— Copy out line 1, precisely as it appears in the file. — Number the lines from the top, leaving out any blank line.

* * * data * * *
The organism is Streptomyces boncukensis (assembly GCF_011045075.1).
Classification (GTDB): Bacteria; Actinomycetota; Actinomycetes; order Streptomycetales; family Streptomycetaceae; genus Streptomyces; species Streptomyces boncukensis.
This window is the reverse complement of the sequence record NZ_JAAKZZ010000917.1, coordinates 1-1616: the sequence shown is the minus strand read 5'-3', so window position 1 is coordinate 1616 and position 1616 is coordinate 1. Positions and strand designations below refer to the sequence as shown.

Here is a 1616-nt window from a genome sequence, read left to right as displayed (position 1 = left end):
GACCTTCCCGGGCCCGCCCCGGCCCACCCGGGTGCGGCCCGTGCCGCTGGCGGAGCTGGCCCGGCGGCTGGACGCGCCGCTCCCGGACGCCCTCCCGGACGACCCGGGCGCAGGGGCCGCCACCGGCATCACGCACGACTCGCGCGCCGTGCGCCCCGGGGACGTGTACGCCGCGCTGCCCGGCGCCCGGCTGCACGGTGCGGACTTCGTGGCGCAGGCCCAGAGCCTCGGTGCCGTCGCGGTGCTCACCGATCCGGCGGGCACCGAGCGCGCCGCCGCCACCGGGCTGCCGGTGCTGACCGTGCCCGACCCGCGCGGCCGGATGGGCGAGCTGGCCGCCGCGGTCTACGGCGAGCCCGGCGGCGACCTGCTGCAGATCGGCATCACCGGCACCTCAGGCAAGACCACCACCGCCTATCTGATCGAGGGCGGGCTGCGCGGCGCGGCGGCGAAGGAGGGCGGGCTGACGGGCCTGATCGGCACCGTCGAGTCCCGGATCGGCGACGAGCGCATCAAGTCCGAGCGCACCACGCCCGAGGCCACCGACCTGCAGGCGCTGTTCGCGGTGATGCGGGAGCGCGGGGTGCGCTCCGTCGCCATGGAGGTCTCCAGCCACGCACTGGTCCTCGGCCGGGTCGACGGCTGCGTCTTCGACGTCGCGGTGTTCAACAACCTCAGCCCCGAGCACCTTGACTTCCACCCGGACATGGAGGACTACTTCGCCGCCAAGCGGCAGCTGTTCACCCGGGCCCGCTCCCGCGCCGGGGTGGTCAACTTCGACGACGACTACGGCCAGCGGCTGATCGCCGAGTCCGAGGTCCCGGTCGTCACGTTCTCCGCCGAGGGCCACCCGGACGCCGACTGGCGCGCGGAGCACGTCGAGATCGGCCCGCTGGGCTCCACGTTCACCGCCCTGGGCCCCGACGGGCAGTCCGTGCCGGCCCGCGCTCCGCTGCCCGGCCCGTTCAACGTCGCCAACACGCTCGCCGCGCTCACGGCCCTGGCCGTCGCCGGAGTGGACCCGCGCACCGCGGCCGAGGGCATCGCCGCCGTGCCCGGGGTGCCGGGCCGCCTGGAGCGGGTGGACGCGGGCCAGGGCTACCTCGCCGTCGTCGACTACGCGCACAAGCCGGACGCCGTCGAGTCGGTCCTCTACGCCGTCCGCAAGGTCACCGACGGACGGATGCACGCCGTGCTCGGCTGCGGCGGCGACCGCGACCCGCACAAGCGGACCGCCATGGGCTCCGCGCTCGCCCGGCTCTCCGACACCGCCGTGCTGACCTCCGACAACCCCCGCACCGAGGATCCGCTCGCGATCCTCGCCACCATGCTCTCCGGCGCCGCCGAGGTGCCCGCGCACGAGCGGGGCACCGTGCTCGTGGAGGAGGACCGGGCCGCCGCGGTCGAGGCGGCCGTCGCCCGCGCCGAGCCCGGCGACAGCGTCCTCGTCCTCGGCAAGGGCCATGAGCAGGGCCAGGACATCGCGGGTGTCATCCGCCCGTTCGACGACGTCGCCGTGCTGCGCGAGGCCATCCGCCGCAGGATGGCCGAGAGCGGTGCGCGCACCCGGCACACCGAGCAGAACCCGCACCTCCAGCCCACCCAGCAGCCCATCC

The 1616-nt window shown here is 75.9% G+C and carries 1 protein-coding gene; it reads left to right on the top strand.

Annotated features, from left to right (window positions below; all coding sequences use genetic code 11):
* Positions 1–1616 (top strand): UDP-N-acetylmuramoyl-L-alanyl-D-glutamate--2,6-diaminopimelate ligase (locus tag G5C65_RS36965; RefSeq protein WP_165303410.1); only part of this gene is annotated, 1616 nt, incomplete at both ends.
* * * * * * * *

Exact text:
The organism is Streptomyces boncukensis (assembly GCF_011045075.1).